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Leyland 30cwt

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Leyland 30cwt - information: Leyland 30cwt is a very good car, that was released by "Leyland" company. We collected the best 10 photos of Leyland 30cwt on this page.

Brand Name Leyland
Model Leyland 30cwt
Number of views 61197 views
Model's Rate 7.9 out of 10
Number of images 10 images
Interesting News
  • Kia Optima.

    Anyone asked to pen an obituary for the outgoing Kia Optima would probably write something like "nice-looking car; shame about the CO2 emissions, refinement and trim quality". Which is pretty much what customers said, and a good starting point for Kia when getting down to work on the new one. But that's not all. For a while, Kia has been dragging its feet in the areas of connectivity and advanced driver assistance features. Both of those have also been addressed. And there will be greater choice, with sportier-looking GT-Line versions for the first time. The Optima's good looks have been further polished, and there's more passenger and cargo room thanks to a longer wheelbase, higher roof line and wider cockpit. For now, the UK line-up will again be diesel only, though a plug-in hybrid will be added in 2016. The diesel engine is a Euro-6 emissions compliant version of the 1.7-litre CRDi unit from the previous Optima, developing more power (139bhp instead of 134) and extra torque (251lb ft versus 240). Maximum torque arrives earlier in the rev band, too - at 1,750rpm rather than 2,000. Vitally, it also produces lower emissions - down by 14 per cent to 110g/km for the six-speed manual gearbox, and by a massive 27 per cent to 116g/km with the seven-speed twin-clutch automatic transmission, which replaces the former six-speed torque converter unit. That lowers the tax burden on company car users by three and eight bands respectively. And if that's not enough, Kia is promising greater refinement, a smoother ride and a more engaging drive. Those promises have largely been kept. It takes only a few hundred yards to appreciate the improved driveability of the revised engine (just follow the guidance of the gearshift indicator to see how much more driverfriendly it is) and its greater smoothness and more dulcet tones. With the new automatic gearbox, it's even better, and given that it raises benefit-in-kind tax by only one band over than the manual car, Kia can envisage a fair take-up. There's less wind noise (no gaps in the door seals any more, and better windscreen mountings), although the claimed improvements in road noise are surfacedependent. The same can be said for the ride, though the heavily revised suspension mostly does its job well. A relocated power steering pump makes the car a bit more adroit, too. The real joy for business users who might have to spend hours behind the wheel, however, will come from the plusher interior, more shapely seats (though the cushions might be just a bit too hard for some after a while) and more premium equipment options. A TomTom equipped navigation system with connected services will be standard, through a seven-inch screen with impressively clear graphics set at exactly the same height as the instruments. The pared-down switchgear is set lower in a horizontally orientated dash, and looks very BMW reminiscent. All versions of the Optima feature a reversing camera, dual-zone climate control, cruise control, speed limiter, power folding and heated mirrors, DAB digital radio and Bluetooth connectivity, as well as 17-inch alloy wheels, LED daytime running lights, tyre pressure monitors, and electric hand brake and hill start assist. Move up to level 3 and you get a larger eight-inch navigation screen, electric driver’s seat, heated front chairs, xenon headlights and 18-inch alloy wheels, as well as extra chrome for the exterior, half leather seats, an uprated instrument cluster, a Harmon Kardon premium sound system and LED front fog lights and rear tail light clusters. Right at the top-of-the-range, the new level 4 equipment level includes wireless mobile phone charging, a 360- degree camera system, automated parking, blind spot detection, rear cross traffic alert, a lane keeping assistant, as well as high beam assist, speed limit detection, autonomous emergency braking and adaptive cruise control. Leather upholstery is also included within the price tag, as well as ventilated front seats and heated rear outer chairs, and a panoramic glass sunroof. GT-Line versions will fall somewhere in the middle, with final specifications to be confirmed when it is launched later in 2016.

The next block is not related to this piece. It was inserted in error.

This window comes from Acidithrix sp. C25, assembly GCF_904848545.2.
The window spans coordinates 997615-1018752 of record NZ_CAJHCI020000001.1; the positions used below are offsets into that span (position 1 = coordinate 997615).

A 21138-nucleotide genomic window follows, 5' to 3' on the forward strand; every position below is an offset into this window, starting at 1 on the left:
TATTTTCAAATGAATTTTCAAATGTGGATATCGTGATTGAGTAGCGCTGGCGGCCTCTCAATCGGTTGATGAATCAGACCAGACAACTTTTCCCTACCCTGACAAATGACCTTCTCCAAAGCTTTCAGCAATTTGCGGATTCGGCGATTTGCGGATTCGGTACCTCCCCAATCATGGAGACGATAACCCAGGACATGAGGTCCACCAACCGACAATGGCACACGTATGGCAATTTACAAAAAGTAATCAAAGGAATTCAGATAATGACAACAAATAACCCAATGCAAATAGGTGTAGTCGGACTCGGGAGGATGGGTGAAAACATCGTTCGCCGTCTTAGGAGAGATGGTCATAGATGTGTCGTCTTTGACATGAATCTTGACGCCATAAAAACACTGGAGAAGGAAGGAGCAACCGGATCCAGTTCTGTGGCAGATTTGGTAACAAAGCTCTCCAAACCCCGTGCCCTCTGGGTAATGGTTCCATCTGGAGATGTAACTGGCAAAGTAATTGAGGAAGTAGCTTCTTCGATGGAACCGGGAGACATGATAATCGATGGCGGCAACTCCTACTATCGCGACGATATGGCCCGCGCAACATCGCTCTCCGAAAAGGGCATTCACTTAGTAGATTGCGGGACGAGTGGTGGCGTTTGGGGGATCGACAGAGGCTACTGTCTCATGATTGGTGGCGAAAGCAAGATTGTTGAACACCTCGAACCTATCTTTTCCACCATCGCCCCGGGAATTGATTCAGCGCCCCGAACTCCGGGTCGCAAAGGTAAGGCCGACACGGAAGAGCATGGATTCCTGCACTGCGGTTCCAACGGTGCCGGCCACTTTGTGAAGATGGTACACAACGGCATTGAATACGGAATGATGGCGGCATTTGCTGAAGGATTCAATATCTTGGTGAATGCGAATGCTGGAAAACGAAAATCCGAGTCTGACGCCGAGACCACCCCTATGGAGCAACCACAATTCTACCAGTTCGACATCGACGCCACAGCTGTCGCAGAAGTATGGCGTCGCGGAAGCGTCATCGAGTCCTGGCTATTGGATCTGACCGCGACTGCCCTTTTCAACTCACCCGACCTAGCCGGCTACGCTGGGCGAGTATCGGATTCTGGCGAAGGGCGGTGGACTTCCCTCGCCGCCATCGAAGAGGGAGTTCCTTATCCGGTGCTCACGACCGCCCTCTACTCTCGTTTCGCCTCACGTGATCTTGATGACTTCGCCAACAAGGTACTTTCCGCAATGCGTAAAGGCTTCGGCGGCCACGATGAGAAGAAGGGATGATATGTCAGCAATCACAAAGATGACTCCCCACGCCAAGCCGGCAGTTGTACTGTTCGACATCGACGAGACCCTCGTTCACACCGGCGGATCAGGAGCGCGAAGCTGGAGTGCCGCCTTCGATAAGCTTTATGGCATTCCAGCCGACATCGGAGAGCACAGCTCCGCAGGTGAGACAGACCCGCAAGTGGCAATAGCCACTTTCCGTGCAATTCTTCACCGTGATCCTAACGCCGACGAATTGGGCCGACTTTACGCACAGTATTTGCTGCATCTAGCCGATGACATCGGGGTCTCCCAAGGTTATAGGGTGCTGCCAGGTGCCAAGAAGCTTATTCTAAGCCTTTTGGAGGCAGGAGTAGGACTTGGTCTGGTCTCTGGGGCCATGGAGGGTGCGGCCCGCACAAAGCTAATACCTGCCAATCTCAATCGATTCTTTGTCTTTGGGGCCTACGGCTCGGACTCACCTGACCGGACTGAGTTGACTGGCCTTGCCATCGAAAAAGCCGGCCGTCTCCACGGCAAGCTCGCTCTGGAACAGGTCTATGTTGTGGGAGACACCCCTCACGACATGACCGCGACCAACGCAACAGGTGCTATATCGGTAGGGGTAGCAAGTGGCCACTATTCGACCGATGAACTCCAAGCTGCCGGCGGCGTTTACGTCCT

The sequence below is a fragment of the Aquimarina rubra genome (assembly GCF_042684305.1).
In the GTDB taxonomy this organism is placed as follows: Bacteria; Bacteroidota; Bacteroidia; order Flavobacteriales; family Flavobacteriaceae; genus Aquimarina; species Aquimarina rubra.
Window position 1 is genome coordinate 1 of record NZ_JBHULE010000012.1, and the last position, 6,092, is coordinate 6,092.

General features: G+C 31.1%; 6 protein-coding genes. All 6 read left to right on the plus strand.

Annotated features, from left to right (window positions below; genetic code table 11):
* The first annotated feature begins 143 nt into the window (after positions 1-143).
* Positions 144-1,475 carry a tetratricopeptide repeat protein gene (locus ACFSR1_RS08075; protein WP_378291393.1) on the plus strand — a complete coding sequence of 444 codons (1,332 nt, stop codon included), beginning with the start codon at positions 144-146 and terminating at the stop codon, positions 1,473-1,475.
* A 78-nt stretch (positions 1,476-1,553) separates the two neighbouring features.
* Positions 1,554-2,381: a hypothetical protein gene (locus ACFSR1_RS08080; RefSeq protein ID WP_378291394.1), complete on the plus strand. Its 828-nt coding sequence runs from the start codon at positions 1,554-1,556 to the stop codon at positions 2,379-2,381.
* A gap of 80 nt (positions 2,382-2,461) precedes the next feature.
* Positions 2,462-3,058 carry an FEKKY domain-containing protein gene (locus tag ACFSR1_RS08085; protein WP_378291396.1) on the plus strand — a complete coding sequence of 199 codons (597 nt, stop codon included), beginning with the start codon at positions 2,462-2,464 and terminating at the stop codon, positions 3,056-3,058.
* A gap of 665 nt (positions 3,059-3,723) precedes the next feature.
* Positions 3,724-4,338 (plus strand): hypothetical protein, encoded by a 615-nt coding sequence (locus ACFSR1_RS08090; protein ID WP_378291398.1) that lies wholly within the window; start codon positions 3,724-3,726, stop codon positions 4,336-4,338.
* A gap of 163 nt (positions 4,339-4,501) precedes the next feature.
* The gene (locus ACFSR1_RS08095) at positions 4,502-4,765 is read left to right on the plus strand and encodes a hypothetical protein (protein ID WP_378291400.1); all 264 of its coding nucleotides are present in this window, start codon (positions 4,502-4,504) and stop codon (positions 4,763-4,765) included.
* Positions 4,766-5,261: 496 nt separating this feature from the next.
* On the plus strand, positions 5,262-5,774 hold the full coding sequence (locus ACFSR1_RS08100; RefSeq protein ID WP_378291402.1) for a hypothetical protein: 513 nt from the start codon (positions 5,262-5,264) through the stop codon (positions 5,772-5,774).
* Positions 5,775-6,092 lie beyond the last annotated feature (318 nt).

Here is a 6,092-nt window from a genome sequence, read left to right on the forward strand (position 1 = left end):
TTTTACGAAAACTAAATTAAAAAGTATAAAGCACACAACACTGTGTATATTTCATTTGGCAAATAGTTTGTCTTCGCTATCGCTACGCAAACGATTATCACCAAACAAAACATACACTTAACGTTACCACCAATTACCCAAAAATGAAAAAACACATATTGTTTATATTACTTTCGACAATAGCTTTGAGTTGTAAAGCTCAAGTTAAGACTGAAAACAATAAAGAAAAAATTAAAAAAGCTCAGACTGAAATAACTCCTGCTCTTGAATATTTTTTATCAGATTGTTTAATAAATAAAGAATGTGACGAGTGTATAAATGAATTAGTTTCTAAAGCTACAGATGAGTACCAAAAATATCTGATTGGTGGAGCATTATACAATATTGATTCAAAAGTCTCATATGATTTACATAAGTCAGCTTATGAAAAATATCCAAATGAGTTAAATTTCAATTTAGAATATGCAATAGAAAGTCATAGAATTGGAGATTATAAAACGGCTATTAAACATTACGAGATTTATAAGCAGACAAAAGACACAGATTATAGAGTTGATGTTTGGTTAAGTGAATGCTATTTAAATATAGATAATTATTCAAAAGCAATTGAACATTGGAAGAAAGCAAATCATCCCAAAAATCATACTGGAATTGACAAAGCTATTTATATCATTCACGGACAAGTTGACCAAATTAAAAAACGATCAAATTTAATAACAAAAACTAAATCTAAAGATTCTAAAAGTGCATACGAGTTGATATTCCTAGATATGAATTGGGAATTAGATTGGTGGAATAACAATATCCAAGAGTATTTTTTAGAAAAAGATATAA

• Honda CB Hornet 160R.

    HMSI recently launched their brand-new motorcycle, the CB Hornet 160R, at an attractive price of Rs 79,990 (ex-showroom). The CB Hornet 160R is essentially the CB Unicorn 160 with a brand-new styling and a name that was first seen in Honda’s big bike range. The Hornet is powered by the same 162.7-cc single-cylinder motor that serves the Unicorn, but it has been tuned to deliver higher power and torque. It produces 15.88 PS and 14.76 Nm of torque which makes it the most powerful bike in its segment. Following the segment trend, the Hornet features a wide 140 section rear tyre and trendy styling. Read more about Honda’s new weapon in this competitive segment on page number 64.
  • F3 AMG.

    The F3 AMG, also shown at the Frankfurt and Tokyo Motor Shows, also made its appearance at EICMA. The concept bike is created in partnership with Mercedes AMG and is inspired by the AMG GT S, which our sister publication Car India recently drove at the Buddh International Circuit. The F3 AMG sports the AMG GT S’ ‘solar beam’ paint scheme, AMG logo on both sides and blacked out wheels.
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